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Big Data Rx for Medicine

When a patient comes in complaining about chest pain, my medical residents—despite what the symptoms may show—typically order an EKG scan just “to ensure they did not miss anything.” Almost invariably, the EKG comes back normal. Only then do the residents feel confident enough to discharge the patient.

The refrain of not wanting to miss anything is code for not understanding the difference between risk and uncertainty. This outdated mindset is widening a gap between our doctors and the rising use of big data in healthcare.

In business, big data is touted for its opportunity to increase productivity and efficiency, as I learned in my UC Davis MBA experience and have applied in my personal and professional life. And the UC Davis Graduate School of Management invested in educating more business student in the power of data when it recently launched its Master of Science in Business Analytics program.

But in the medical field, data management has failed to make significant inroads.

While the system has made sizable investments in bringing the use of electronic health records into mainstream practice, it has not invested in the education of physicians.

The traditional medical degree is based on two years of sciences and two years of clinical rotations at a hospital or doctor’s office. But the average curriculum for quantitative analysis is scant: just one course in biostatistics. Students are left to fend for themselves and depend on chance encounters on their rotations with residents and faculty to build their quantitative analysis skills.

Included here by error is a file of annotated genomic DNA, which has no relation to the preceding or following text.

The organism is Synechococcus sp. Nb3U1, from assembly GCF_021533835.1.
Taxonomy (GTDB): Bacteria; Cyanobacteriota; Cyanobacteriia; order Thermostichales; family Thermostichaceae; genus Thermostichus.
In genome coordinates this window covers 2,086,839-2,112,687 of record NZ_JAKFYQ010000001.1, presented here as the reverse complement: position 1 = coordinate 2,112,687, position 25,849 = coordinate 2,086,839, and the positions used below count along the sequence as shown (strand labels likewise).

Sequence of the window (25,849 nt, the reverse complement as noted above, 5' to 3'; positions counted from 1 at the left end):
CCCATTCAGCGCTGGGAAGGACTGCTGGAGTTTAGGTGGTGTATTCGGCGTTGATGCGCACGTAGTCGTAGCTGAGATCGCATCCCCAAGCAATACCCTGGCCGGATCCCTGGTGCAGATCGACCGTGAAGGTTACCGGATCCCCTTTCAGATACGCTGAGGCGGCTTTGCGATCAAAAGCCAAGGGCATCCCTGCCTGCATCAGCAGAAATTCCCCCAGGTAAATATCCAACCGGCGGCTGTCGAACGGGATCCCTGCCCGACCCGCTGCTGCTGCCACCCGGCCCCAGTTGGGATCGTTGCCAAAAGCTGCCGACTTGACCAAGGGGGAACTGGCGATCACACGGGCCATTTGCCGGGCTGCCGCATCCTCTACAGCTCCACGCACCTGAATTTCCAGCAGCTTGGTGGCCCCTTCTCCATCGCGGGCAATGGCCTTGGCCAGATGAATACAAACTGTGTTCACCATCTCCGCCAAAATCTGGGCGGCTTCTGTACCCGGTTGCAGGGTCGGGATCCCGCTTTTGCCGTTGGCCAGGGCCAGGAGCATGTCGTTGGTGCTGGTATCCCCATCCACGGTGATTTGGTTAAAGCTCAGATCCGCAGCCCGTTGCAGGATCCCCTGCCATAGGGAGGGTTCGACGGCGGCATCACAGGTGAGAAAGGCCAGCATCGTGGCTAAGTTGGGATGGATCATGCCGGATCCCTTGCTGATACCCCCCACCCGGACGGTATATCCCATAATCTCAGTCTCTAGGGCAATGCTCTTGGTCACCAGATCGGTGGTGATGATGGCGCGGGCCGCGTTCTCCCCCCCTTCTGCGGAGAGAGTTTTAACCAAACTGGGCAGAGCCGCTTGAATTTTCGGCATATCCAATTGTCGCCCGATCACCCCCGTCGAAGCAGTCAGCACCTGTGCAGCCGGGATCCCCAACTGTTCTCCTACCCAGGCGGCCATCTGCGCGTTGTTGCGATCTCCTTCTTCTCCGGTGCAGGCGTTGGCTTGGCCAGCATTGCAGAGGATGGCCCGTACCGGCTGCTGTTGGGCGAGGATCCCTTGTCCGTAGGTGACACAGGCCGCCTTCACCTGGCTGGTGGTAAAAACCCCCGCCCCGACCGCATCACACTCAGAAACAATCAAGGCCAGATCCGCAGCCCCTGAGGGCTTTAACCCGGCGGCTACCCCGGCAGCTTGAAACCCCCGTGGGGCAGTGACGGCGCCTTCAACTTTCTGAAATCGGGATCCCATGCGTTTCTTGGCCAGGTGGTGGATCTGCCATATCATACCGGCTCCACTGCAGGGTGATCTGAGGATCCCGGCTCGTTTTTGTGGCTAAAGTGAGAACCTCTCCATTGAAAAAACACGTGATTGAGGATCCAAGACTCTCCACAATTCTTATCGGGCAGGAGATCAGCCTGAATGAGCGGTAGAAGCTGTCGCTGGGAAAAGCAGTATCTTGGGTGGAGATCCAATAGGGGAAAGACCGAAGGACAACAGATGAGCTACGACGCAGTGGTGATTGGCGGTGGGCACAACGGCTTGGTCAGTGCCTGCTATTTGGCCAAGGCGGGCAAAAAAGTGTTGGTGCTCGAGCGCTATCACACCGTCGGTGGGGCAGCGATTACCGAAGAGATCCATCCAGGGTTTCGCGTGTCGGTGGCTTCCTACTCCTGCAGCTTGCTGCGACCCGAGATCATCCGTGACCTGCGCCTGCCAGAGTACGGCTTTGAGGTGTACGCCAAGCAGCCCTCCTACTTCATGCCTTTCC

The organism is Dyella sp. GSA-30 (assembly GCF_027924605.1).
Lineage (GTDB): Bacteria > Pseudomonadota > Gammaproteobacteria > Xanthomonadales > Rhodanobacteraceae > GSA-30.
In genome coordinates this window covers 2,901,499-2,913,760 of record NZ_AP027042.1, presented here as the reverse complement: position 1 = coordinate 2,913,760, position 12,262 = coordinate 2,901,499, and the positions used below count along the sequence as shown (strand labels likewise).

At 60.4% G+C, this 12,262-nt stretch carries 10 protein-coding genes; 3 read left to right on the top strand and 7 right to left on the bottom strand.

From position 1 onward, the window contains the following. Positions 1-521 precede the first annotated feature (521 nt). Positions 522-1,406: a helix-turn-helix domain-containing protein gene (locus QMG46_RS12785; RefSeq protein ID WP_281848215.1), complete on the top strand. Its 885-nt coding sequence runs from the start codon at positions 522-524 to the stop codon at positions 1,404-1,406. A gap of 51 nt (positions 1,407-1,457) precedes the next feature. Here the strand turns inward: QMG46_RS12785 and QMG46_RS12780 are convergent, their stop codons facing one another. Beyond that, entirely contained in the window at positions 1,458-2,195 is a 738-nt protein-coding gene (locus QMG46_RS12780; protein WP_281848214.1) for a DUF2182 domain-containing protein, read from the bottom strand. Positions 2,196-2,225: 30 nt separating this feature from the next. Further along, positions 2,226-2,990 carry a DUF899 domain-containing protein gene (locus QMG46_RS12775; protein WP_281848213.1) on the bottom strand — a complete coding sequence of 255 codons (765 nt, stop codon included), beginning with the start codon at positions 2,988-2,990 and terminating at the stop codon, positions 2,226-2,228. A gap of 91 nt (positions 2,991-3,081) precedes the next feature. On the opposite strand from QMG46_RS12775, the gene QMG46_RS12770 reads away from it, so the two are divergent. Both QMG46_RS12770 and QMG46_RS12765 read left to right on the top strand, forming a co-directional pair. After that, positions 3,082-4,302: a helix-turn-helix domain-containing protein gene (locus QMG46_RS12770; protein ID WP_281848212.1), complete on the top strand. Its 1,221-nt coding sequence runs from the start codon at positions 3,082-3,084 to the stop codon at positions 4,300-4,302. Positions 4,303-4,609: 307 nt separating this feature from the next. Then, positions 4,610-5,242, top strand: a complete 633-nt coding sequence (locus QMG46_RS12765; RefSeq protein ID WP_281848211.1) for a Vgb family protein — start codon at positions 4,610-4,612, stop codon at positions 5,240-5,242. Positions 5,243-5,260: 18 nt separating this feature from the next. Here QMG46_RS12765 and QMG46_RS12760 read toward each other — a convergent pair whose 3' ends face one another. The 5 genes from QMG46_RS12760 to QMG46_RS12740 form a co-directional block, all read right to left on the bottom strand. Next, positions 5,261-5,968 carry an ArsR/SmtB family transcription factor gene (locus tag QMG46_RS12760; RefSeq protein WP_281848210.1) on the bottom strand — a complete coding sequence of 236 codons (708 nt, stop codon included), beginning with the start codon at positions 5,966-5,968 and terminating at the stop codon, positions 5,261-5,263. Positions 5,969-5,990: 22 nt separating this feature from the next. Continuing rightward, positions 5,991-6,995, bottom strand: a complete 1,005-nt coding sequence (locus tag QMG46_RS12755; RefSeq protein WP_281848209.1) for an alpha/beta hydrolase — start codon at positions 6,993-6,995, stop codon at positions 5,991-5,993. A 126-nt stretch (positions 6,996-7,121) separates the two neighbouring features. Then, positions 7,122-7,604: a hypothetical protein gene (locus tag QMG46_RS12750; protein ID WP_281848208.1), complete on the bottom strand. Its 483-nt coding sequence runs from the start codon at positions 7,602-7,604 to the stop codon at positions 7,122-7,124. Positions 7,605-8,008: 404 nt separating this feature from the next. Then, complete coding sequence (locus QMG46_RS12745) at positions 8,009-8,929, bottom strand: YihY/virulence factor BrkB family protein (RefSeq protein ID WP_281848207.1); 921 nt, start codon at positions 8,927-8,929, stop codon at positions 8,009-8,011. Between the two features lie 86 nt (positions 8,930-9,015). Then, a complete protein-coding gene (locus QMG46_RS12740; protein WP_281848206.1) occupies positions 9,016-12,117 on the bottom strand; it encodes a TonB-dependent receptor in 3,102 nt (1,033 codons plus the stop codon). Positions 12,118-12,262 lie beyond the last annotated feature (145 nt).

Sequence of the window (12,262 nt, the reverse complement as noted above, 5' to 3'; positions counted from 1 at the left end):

Medical schools need to get the message across that analytics is a means to consistent decision making. Our current education system prioritizes one-solution answers on the MCAT and medical licensing exams. Yet physicians do not face a predetermined set of four choices in their actual practices. They must discern the nuances of the patient’s history and physical examination in order to make their clinical decisions. 

Some schools are now addressing this. The NYU School of Medicine has introduced a requirement for students to demonstrate core competencies in managing patients and data synergistically.

The next step would be to partner with business schools and health informatics programs. Both medical and business students would be exposed to each other’s’ disciplines and develop a more comprehensive approach to data in health care.

The Graduate School of Management is moving in this direction by offering two healthcare electives that address these issues: the Business of Healthcare and Project Management in Healthcare.

The school’s Sacramento MBA program is offered in the same complex as the UC Davis medical and nursing schools, allowing more opportunities for collaboration and for health care professionals to pursue a top MBA program.

Greater partnerships between business and medical schools, and healthcare practitioners, would foster the understanding that the goal is not data mining, but distilling data into actionable information